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Benvolio and Tybalt in Romeo and Juliet.

            Benvolio is a symbol of peace while Tybalt is a symbol of violence and hatred. Benvolio sounds as if it was taken from the word "benevolent" which means expressing goodwill. Similarly, Benvolio is a peacemaker and expresses goodwill by always trying to avoid conflicts by suggesting settling their fray through discussions and negotiations as seen in act 3 scene 1 when Tybalt confronted Mercutio. Additionally, when Benvolio no longer appears in the play after act 3 scene 1, the storyline becomes more chaotic. In comparison, Tybalt is overwhelmed with hatred and passion. He deals with conflicts with fights unlike Benvolio. When he sees a Montague he will immediately draw his sword, attempting to challenge them. In act 1 scene 1, the repetition of "hate" in Tybalt's line "What, drawn and talk of peace? I hate the word, as I hate hell, all Montagues, and thee," suggests the tremendous hate that he bears. Furthermore, during Capulet's party, Tybalt was stopped by Capulet with insults and lashings when he wanted to confront Romeo who crashed their party. He bore the grudge from that party and went to seek Romeo for revenge. With his violent nature, he killed Mercutio in the midst of the conflict. .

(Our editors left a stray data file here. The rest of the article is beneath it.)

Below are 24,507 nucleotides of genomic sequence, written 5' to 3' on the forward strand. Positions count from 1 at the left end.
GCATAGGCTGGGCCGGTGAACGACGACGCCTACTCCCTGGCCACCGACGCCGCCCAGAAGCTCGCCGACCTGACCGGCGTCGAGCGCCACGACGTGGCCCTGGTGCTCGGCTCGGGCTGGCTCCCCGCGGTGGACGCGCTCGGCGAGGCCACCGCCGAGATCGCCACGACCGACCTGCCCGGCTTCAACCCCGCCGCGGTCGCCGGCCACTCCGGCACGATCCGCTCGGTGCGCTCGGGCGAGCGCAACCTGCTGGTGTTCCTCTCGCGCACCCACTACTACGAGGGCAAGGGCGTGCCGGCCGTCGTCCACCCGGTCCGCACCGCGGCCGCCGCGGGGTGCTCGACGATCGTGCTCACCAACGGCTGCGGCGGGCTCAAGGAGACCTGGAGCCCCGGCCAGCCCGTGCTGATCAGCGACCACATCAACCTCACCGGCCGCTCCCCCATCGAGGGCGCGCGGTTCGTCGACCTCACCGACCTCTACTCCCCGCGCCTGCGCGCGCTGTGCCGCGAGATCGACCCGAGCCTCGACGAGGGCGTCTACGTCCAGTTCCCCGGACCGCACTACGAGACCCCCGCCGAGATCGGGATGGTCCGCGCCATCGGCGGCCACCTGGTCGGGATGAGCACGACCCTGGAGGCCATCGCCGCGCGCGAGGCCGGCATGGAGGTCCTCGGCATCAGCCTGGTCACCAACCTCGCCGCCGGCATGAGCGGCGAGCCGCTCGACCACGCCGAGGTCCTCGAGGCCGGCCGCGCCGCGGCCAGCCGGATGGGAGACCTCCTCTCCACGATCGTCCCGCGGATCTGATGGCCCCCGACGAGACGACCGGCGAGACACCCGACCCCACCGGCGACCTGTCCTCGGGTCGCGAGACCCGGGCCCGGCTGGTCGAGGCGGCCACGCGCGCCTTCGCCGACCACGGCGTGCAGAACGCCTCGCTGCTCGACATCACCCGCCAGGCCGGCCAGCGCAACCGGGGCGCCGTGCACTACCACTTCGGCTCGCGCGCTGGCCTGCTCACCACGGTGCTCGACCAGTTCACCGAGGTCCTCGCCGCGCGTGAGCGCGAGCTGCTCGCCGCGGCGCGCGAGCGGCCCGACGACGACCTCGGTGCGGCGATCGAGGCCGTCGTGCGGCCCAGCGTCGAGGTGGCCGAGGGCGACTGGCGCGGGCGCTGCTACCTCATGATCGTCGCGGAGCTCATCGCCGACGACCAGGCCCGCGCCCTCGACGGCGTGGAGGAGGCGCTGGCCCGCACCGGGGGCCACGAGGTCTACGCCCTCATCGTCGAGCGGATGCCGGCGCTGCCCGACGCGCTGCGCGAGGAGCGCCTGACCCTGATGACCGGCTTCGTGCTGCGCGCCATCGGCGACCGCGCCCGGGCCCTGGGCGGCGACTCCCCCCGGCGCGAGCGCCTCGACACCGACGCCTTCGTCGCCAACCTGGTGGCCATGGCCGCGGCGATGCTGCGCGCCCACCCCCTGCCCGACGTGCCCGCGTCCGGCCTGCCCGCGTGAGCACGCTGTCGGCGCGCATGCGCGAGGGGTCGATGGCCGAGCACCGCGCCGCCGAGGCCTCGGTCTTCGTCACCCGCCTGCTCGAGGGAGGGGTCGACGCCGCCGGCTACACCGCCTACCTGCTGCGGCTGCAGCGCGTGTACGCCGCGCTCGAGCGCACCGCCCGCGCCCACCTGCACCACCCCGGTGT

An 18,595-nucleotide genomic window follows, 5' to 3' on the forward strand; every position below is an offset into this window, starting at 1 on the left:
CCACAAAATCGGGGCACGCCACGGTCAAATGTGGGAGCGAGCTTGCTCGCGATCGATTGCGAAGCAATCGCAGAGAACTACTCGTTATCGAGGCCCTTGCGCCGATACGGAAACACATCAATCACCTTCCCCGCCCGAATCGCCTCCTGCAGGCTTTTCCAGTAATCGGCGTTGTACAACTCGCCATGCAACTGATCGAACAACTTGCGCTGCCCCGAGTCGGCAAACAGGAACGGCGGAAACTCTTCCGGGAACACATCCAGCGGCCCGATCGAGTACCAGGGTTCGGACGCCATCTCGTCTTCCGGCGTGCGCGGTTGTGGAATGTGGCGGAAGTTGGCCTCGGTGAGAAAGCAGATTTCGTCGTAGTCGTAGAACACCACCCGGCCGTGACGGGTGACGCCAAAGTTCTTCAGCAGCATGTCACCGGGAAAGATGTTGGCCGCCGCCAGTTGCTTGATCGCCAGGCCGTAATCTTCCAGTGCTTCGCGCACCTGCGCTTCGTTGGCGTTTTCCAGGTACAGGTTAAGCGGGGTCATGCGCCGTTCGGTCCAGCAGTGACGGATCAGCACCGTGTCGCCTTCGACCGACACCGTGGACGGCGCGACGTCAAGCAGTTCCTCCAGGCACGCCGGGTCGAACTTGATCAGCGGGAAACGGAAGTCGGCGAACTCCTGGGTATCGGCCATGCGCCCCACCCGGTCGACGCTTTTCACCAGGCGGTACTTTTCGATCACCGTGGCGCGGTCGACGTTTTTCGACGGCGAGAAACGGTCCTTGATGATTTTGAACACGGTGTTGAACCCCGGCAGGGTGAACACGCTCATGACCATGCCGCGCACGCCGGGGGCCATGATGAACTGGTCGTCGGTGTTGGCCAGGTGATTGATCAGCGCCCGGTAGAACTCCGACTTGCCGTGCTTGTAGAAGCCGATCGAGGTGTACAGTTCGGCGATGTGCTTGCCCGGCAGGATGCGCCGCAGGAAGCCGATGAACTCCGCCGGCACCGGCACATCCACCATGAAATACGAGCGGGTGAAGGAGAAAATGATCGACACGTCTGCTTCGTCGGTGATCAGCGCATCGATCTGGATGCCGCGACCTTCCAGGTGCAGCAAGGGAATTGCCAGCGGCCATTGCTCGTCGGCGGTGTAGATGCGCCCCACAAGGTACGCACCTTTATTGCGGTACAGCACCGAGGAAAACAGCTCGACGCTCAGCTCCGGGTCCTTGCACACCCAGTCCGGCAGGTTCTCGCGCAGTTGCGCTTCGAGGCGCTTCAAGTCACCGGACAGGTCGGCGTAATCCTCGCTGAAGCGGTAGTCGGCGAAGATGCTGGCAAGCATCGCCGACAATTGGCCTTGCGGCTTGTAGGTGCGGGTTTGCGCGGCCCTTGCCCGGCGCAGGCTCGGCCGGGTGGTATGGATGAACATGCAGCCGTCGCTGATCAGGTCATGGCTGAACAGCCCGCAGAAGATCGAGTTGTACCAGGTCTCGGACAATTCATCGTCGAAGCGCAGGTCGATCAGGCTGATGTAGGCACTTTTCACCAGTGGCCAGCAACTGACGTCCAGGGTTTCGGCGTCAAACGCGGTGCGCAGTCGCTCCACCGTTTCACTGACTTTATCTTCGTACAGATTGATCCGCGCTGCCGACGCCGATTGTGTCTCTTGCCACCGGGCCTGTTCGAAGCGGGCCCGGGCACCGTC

Benvolio is also a symbolic representation of reason whereas Tybalt represents haste. "Put up thy sword or manage it to part these men with me." Benvolio says in act 1 scene 1. He uses the tools of conflicts and fights to keep peace for a good reason. When Tybalt confronted Mercutio in act 3 scene 1 in an attempt to challenge Romeo to a duel, Benvolio intervenes and starts reasoning with them ,trying to prevent a fight from occurring. He tried reasoning by telling them to "withdraw into some private place; And reason coldly of your grievances; Or else depart; here all eyes gaze on us". He mostly tries to resolve conflicts with words, with sound advices.

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